Segmenting your market is only useful when you have a strategy to be able to target/leverage each of those segments. In essence, when segmenting your market, there’s no point getting caught up in the possibilities and theory of it, if it doesn’t simplify how you will reach and convert each market segment.
One way to ensure you’re productively segmenting your market is to pick up each segment one by one, and run through how you can best reach and connect with it – which marketing channels you would use, how it can help streamline your sales strategy, how it will elevate the effectiveness of your advertising, etc.
If you have a clear enough picture of how that will be done – and how it will benefit your end goal of reaching more people/making more revenue/improving your ROI – you know that you’ve correctly segmented your market.
4. Test Each Market Segment
Putting a theory and strategy into motion is always a dicey game in marketing and sales. You might start out with 3 market segments and a clear idea of how to target them, only to run campaigns and find out that certain segments aren’t reacting the way you’d expect them to at all.
In the end, successful market segmentation comes down to the actual response of each segment to your brand, and you might be in for some surprises there. Many a brand has discovered that their ideal customers didn’t prefer their product over competitors, while an unexpected segment of customers became brand loyalists.
We recommend starting slow by testing out each segment against the outcome you’re looking for, before scaling your strategies and trying to conquer all of them.
5. Revise and Revisit
Once you’ve tested each market segment, you’re in a good place to make revisions to any that need reconsideration. Perhaps one segment just didn’t respond the way you expected them to, or perhaps you discovered a new segment along the way.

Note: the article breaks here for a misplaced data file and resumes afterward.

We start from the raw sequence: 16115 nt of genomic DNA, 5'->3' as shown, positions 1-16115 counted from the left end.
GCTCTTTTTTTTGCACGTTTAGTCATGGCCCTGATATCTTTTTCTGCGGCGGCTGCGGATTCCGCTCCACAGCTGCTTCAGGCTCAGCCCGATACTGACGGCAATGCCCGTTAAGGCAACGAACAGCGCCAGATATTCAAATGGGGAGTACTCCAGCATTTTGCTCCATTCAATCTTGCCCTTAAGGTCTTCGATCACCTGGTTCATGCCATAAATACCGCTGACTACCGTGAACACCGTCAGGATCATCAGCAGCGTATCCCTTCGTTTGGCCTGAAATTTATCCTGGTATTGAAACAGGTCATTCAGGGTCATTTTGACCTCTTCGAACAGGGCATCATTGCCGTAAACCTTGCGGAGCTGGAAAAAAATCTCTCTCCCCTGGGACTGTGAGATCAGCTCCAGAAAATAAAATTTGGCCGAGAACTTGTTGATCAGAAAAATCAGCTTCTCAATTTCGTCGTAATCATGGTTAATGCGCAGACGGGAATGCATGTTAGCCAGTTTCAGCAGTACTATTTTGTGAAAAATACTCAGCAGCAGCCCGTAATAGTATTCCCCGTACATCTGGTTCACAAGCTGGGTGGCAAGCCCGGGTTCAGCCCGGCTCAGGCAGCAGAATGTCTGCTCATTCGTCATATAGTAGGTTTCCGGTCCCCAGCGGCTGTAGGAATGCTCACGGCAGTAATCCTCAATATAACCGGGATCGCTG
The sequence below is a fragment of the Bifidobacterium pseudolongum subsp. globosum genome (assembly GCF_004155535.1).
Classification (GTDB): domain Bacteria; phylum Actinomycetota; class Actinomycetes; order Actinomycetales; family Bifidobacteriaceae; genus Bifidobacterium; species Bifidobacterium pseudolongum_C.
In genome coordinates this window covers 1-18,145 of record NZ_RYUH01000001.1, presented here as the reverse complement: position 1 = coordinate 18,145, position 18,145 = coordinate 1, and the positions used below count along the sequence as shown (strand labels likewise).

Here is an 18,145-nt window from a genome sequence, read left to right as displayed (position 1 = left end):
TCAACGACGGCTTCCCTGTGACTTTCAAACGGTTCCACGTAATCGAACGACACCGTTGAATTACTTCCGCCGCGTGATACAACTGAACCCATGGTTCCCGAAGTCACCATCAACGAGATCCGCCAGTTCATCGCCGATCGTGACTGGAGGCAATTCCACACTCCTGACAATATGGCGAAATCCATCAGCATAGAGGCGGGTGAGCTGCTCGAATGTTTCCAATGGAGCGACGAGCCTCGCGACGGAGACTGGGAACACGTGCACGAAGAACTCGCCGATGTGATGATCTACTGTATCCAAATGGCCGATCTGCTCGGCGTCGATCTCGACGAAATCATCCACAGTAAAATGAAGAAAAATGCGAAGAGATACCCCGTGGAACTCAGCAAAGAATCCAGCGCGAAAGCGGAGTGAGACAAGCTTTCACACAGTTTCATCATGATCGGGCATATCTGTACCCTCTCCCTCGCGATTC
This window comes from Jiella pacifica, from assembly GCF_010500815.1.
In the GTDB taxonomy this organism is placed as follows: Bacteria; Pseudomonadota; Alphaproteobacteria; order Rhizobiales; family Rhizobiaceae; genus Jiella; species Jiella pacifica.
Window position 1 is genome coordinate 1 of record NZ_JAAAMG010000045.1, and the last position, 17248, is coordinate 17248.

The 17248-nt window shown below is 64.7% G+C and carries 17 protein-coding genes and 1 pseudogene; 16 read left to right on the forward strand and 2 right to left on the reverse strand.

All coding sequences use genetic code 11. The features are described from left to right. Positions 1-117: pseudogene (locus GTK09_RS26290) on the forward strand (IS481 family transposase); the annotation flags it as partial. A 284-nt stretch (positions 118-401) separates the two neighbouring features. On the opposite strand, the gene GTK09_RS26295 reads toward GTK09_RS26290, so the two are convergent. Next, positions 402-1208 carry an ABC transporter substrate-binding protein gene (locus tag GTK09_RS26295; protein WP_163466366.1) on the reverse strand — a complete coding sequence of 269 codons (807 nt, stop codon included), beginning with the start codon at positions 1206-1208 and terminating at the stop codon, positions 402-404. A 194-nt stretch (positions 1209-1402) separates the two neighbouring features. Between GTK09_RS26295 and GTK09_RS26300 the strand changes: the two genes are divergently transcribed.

Either way, market segmentation isn’t always a done-and-dusted deal; you can always make certain changes, loosen up on your parameters to expand the segment, and so on.
Even after you’ve finalized your segments, a change in small business growth strategy or product development may dictate that you relook at the entire market segmentation just a few months down the line. So, when it comes to market segmentation, the more agile you can be within the parameters the better it will work out for you in the long run!
Are you ready to conduct your own market segmentation exercise? As we said earlier, it’s one of the best places to get started on marketing and sales strategies for small business growth! In most cases, you’ll find that it even adds clarity to some high-level business strategies.
And the best way to conduct your own market segmentation exercises, you will need a sales CRM software doing what it does best – helping small businesses grow with ease.
If there are any questions, we can answer for you to better segment your market, let us know! Simply drop a line in the comments section below and we’d be happy to help you along your way.